Quote Originally Posted by rowuk View Post
If you really believe what you just posted, you have your gap........

Seriously, all of those guys got to where they are, not by leveraging a gap, rather by not trying to conquer the upper register. All of them have a very low tension school of playing that is well documented. They teach the same process! They have earned the upper register by intelligent, result based practice. They are proof that it doesn't matter if you have thick or thin lips.
According to this, Jon Faddis' specific dental structure absolutely had an impact on his range and ability.

Music to My Mouth | Article About Greenwich Village Cosmetic Dentist Dr. Peter Silver | New York City, 10003

To quote from the article:

World-cIass jazz trumpet player Jon Faddis, leader of both the Chicago Jazz Ensemble and the Jon Faddis Jazz Orchestra of New York, grew up with a gap in his smile, the result of a rotated right maxillary central incisor with.a severely fractured mesial-incisal angle. As Faddis achieved professional success—and he became famous for his ability to play really, really high notes—he decided to get the tooth fixed. So he had his dentist place a big composite restoration. He took out his horn to play that night and immediately lost three octaves off his range. As the story goes, Faddis was back on the dentist’s doorstep the next morning, waiting for him to open the office. "Jon wanted to undo the repair,” a colleague explained, because he had lost his range and was limited to very low notes. The dentist removed Faddis’ composite, and the high notes came back.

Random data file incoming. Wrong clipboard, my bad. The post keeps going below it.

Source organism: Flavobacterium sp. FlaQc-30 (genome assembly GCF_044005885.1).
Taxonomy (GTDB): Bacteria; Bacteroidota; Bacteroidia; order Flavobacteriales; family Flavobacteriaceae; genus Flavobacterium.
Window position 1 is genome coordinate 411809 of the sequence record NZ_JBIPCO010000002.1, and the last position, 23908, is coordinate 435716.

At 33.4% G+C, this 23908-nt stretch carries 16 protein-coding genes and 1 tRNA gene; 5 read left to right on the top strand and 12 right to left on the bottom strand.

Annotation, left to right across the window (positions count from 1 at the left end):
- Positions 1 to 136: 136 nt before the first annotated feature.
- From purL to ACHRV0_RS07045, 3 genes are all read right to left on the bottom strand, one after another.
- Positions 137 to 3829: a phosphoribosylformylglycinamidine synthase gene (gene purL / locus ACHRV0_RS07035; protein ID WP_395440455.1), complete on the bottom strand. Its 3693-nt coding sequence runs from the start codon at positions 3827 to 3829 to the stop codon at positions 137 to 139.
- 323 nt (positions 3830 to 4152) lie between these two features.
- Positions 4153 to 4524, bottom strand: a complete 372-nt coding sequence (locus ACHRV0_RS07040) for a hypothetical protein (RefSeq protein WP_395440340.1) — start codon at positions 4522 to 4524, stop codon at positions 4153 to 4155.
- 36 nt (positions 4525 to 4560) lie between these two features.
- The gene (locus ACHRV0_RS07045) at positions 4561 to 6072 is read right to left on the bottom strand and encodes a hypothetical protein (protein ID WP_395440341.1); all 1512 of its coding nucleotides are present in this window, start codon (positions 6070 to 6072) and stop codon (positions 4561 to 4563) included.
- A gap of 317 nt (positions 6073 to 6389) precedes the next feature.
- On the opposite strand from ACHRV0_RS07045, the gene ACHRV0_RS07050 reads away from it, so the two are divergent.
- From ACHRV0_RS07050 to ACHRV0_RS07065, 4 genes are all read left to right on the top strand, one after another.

It's been my observation, anecdotal as it may be, that most of the people I've known over the years who have that unreal, blistering high register, also have a pretty dorked up chompers. It's not an absolute, but it seems to me that it's a pretty danged high percentage.